Any communication from the White House comes from an insufferably condescending and creepy White House aide, Jonah (Timothy Simons), who unsubtly mentions his presidential conversations and time in the White House with metronomic regularity and inevitably brings bad news. He heavily edits the vice president’s speech moments before she is to deliver it, leaving Meyer to lament, “What’s left here? I have ‘hello’ and prepositions.”
When Meyer’s weary veteran press secretary Mike McClintock (Matt Walsh) dismisses Jonah as “Doogie Howser,” the presidential aide shrugs, “I keep telling you, I have no idea who that is.”
HBO touts the program as revealing — “authentic without being specifically biographical about what it is like to hold the least effectual post in the most powerful office in the world” — and that is perhaps the only angle of the comedy that makes it specific to Washington. The vice presidency offers many of the trappings of presidential power — a motorcade, Secret Service protection, a taxpayer-provided mansion, speeches and media appearances — but the actual amount of power wielded by the office is dependent upon the president. Sometimes you get to be Dick Cheney; sometimes you end up being Nelson Rockefeller.
Veep is less political satire than an office comedy, with the universal, often-funny theme that everyone answers to someone else. The junior staff is terrified of failing the senior staff, the senior staff is terrified of failing the veep, and the veep is terrified of both the president and the media. Everyone fails, repeatedly and epically, to hilarious effect.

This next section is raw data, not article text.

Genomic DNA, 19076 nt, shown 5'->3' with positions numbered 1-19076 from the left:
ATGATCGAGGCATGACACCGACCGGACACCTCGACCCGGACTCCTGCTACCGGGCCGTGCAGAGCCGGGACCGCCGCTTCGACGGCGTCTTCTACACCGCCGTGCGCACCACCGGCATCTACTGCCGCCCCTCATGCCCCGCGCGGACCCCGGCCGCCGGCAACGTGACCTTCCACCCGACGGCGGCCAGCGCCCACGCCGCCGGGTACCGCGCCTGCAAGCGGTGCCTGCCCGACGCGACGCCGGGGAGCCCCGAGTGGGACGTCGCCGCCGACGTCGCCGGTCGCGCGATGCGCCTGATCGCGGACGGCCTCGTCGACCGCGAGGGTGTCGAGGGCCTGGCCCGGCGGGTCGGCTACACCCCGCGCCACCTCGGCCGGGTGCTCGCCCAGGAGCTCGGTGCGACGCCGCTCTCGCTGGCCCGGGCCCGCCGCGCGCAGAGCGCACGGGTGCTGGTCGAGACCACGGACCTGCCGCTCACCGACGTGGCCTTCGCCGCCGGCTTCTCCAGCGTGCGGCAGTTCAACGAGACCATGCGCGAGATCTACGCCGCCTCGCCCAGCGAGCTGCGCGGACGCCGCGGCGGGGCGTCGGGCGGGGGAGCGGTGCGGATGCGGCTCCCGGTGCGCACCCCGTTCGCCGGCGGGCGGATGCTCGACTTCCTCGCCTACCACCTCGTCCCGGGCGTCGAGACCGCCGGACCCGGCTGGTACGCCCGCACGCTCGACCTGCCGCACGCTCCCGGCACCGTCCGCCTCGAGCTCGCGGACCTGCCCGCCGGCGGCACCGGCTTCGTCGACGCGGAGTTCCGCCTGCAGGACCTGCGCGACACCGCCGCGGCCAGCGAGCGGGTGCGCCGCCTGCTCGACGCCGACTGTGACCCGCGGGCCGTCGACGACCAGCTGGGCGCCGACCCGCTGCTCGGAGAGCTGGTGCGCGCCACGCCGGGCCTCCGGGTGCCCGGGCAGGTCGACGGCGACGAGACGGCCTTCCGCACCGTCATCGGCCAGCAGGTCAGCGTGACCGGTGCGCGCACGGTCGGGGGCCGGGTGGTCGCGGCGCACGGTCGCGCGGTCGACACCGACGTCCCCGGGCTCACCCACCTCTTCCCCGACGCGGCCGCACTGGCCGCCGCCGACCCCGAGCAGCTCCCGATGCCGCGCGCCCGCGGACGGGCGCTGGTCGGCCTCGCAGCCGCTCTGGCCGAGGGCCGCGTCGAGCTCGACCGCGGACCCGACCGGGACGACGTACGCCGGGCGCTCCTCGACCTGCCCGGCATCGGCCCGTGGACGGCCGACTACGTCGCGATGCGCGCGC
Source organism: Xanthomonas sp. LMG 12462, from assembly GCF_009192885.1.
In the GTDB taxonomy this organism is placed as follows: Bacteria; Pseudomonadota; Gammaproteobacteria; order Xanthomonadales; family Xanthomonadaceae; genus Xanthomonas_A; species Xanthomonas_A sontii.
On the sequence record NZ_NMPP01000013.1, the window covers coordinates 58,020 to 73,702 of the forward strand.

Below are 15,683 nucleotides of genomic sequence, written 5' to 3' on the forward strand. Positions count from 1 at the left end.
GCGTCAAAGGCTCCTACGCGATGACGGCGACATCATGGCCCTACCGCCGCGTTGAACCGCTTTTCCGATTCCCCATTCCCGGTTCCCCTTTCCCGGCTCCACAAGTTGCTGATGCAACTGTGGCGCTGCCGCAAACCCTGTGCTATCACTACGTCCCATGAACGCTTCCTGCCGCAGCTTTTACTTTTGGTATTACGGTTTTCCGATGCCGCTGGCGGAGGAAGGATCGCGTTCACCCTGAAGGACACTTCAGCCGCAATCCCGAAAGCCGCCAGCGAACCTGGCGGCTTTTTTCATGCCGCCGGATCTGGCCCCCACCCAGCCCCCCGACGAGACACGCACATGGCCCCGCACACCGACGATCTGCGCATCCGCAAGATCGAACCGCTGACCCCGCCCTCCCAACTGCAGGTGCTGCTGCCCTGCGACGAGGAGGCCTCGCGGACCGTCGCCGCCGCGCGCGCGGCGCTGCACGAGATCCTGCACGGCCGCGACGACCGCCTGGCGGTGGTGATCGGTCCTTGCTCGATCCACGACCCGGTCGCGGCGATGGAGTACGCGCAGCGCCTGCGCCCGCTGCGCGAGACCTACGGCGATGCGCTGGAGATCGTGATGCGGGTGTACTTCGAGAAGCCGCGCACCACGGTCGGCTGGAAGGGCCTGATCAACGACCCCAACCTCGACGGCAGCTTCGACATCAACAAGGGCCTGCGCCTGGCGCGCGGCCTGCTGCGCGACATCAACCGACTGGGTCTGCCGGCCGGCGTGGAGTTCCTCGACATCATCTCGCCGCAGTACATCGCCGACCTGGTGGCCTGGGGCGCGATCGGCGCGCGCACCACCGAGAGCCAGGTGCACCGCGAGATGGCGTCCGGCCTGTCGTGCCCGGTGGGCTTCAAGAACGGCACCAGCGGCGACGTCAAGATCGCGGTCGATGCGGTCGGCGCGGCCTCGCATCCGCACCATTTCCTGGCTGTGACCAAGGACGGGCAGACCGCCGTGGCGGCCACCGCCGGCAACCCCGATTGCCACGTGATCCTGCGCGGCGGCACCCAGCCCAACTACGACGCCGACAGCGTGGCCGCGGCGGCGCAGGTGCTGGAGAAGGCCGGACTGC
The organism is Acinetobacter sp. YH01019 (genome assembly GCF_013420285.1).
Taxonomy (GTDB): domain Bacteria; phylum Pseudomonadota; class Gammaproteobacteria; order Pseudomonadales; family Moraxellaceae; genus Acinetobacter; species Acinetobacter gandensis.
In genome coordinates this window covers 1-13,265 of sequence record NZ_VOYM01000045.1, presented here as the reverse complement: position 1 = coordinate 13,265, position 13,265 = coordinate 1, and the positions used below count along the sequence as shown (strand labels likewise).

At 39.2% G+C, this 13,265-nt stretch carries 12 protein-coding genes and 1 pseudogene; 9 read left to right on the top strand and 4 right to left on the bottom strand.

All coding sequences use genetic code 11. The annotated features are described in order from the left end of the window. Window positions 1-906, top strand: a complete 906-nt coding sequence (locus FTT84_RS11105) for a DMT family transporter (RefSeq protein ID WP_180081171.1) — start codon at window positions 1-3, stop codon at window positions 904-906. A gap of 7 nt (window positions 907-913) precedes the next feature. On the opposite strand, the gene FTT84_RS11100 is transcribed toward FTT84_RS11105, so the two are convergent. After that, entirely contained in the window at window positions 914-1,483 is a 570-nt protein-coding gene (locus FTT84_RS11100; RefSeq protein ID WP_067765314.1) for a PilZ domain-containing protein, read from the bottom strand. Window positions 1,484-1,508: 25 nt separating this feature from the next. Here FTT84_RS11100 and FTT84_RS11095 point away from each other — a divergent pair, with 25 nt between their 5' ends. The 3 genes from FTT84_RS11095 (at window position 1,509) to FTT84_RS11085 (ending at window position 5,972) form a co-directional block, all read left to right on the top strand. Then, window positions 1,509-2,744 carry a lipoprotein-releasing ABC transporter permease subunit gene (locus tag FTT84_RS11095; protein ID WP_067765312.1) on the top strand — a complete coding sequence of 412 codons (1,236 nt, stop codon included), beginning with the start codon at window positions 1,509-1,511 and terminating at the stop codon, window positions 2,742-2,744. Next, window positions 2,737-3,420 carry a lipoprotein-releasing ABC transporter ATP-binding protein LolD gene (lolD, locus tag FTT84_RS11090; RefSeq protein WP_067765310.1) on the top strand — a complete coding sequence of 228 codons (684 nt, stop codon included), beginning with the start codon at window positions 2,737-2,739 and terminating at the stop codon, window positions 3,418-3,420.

Some reviewers are calling Veep a comedic West Wing, but a much more accurate comparison is the classic BBC series Yes Minister (later rechristened Yes, Prime Minister), a comedic hit in Britain during the Thatcher years. Some argued that the series provided a subtly conservative message, by suggesting that there are no noble civil servants or politicians thinking of the public’s best interest. Everyone operates with a healthy dollop of self-interest, whether they crave public approval, promotions, budgetary authority, freedom from oversight, or more power. It is a cynical view, but four years after a president was elected on explicitly messianic themes, perhaps it’s healthy for the viewing public to consider a more skeptical view of the self-professed altruism of those attracted to political power.
Veep is created by British political satirist Armando Iannucci, and, like Yes Minister, the series mines the comedic potential of people whose ambition exceeds their ability. The lone exception to the cavalcade of incompetence is Reid Scott’s character, Dan Egan, a new political fixer who steps into the office as the cool, calculating personification of political proficiency — but also exhibits wildly uninhibited raw ambition. When the vice president’s chief of staff dismisses his motives by calling him a four-letter word that is a synonym for excrement, the veep replies enthusiastically, “Yes! I need a s***!” Of course, she is overheard.
Some reviewers have argued that Dreyfus makes an unconvincing political leader; many viewers will still see Elaine from Seinfeld. Some viewers will declare that her character is too gaffe-prone, awkward, hapless, and unsettling to represent an American leader who is merely a heartbeat away from the presidency.
Then again, our current vice president is Joe Biden.
— Jim Geraghty writes the Campaign Spot on NRO.